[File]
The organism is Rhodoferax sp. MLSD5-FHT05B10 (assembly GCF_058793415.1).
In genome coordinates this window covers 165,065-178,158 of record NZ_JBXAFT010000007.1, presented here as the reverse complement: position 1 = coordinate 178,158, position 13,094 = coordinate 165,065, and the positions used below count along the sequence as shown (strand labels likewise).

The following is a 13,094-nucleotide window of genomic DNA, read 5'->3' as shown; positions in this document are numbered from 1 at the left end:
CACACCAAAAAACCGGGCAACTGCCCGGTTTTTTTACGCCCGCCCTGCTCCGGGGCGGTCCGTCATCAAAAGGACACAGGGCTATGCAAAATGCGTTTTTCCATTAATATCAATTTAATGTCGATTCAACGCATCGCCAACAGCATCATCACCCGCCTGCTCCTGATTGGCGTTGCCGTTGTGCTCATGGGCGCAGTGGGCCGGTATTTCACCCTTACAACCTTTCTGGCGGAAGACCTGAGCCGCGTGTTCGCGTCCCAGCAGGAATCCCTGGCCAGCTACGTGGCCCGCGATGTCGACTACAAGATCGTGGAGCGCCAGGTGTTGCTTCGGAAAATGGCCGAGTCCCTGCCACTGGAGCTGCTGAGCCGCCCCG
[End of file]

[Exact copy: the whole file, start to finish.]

The organism is Rhodoferax sp. MLSD5-FHT05B10 (assembly GCF_058793415.1).
In genome coordinates this window covers 165,065-178,158 of record NZ_JBXAFT010000007.1, presented here as the reverse complement: position 1 = coordinate 178,158, position 13,094 = coordinate 165,065, and the positions used below count along the sequence as shown (strand labels likewise).

The following is a 13,094-nucleotide window of genomic DNA, read 5'->3' as shown; positions in this document are numbered from 1 at the left end:
CACACCAAAAAACCGGGCAACTGCCCGGTTTTTTTACGCCCGCCCTGCTCCGGGGCGGTCCGTCATCAAAAGGACACAGGGCTATGCAAAATGCGTTTTTCCATTAATATCAATTTAATGTCGATTCAACGCATCGCCAACAGCATCATCACCCGCCTGCTCCTGATTGGCGTTGCCGTTGTGCTCATGGGCGCAGTGGGCCGGTATTTCACCCTTACAACCTTTCTGGCGGAAGACCTGAGCCGCGTGTTCGCGTCCCAGCAGGAATCCCTGGCCAGCTACGTGGCCCGCGATGTCGACTACAAGATCGTGGAGCGCCAGGTGTTGCTTCGGAAAATGGCCGAGTCCCTGCCACTGGAGCTGCTGAGCCGCCCCG